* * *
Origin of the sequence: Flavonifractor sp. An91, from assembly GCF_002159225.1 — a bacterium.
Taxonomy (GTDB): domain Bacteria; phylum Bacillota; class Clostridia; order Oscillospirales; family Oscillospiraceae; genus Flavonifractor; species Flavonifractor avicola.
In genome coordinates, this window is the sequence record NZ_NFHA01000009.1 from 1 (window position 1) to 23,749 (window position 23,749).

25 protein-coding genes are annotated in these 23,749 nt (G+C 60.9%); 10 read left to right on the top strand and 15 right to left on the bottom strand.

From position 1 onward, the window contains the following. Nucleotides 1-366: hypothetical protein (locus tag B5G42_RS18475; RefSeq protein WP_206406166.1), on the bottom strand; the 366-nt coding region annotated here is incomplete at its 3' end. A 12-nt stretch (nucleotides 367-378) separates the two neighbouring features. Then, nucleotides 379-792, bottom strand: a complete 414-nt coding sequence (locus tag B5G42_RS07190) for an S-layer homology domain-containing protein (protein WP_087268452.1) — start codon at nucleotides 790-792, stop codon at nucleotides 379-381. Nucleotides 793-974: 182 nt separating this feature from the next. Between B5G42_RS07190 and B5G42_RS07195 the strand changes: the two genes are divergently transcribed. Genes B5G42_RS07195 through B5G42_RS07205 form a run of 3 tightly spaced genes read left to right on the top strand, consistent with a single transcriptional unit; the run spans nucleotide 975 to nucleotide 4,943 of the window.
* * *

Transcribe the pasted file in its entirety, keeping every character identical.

Origin of the sequence: Flavonifractor sp. An91, from assembly GCF_002159225.1 — a bacterium.
Taxonomy (GTDB): domain Bacteria; phylum Bacillota; class Clostridia; order Oscillospirales; family Oscillospiraceae; genus Flavonifractor; species Flavonifractor avicola.
In genome coordinates, this window is the sequence record NZ_NFHA01000009.1 from 1 (window position 1) to 23,749 (window position 23,749).

25 protein-coding genes are annotated in these 23,749 nt (G+C 60.9%); 10 read left to right on the top strand and 15 right to left on the bottom strand.

From position 1 onward, the window contains the following. Nucleotides 1-366: hypothetical protein (locus tag B5G42_RS18475; RefSeq protein WP_206406166.1), on the bottom strand; the 366-nt coding region annotated here is incomplete at its 3' end. A 12-nt stretch (nucleotides 367-378) separates the two neighbouring features. Then, nucleotides 379-792, bottom strand: a complete 414-nt coding sequence (locus tag B5G42_RS07190) for an S-layer homology domain-containing protein (protein WP_087268452.1) — start codon at nucleotides 790-792, stop codon at nucleotides 379-381. Nucleotides 793-974: 182 nt separating this feature from the next. Between B5G42_RS07190 and B5G42_RS07195 the strand changes: the two genes are divergently transcribed. Genes B5G42_RS07195 through B5G42_RS07205 form a run of 3 tightly spaced genes read left to right on the top strand, consistent with a single transcriptional unit; the run spans nucleotide 975 to nucleotide 4,943 of the window.